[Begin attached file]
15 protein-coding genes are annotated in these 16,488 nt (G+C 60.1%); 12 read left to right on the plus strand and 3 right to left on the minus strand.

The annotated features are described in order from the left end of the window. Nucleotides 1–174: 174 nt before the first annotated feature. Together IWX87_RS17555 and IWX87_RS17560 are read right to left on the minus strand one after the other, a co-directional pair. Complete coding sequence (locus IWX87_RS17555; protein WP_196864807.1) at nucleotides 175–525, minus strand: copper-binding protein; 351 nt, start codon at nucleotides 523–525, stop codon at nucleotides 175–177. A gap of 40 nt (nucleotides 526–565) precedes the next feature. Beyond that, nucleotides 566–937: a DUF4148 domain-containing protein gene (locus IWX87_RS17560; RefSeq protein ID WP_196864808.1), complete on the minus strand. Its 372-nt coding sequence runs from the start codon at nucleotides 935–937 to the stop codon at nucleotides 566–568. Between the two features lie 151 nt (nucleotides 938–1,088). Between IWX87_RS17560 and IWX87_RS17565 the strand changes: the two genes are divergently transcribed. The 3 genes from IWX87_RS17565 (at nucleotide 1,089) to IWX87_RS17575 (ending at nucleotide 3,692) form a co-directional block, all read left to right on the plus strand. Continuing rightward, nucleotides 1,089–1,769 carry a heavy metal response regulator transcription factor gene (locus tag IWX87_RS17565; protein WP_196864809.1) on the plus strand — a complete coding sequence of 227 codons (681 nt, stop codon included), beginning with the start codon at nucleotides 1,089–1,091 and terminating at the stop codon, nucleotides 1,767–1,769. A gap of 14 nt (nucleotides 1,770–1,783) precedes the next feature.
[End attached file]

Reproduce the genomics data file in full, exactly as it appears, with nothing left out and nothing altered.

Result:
15 protein-coding genes are annotated in these 16,488 nt (G+C 60.1%); 12 read left to right on the plus strand and 3 right to left on the minus strand.

The annotated features are described in order from the left end of the window. Nucleotides 1–174: 174 nt before the first annotated feature. Together IWX87_RS17555 and IWX87_RS17560 are read right to left on the minus strand one after the other, a co-directional pair. Complete coding sequence (locus IWX87_RS17555; protein WP_196864807.1) at nucleotides 175–525, minus strand: copper-binding protein; 351 nt, start codon at nucleotides 523–525, stop codon at nucleotides 175–177. A gap of 40 nt (nucleotides 526–565) precedes the next feature. Beyond that, nucleotides 566–937: a DUF4148 domain-containing protein gene (locus IWX87_RS17560; RefSeq protein ID WP_196864808.1), complete on the minus strand. Its 372-nt coding sequence runs from the start codon at nucleotides 935–937 to the stop codon at nucleotides 566–568. Between the two features lie 151 nt (nucleotides 938–1,088). Between IWX87_RS17560 and IWX87_RS17565 the strand changes: the two genes are divergently transcribed. The 3 genes from IWX87_RS17565 (at nucleotide 1,089) to IWX87_RS17575 (ending at nucleotide 3,692) form a co-directional block, all read left to right on the plus strand. Continuing rightward, nucleotides 1,089–1,769 carry a heavy metal response regulator transcription factor gene (locus tag IWX87_RS17565; protein WP_196864809.1) on the plus strand — a complete coding sequence of 227 codons (681 nt, stop codon included), beginning with the start codon at nucleotides 1,089–1,091 and terminating at the stop codon, nucleotides 1,767–1,769. A gap of 14 nt (nucleotides 1,770–1,783) precedes the next feature.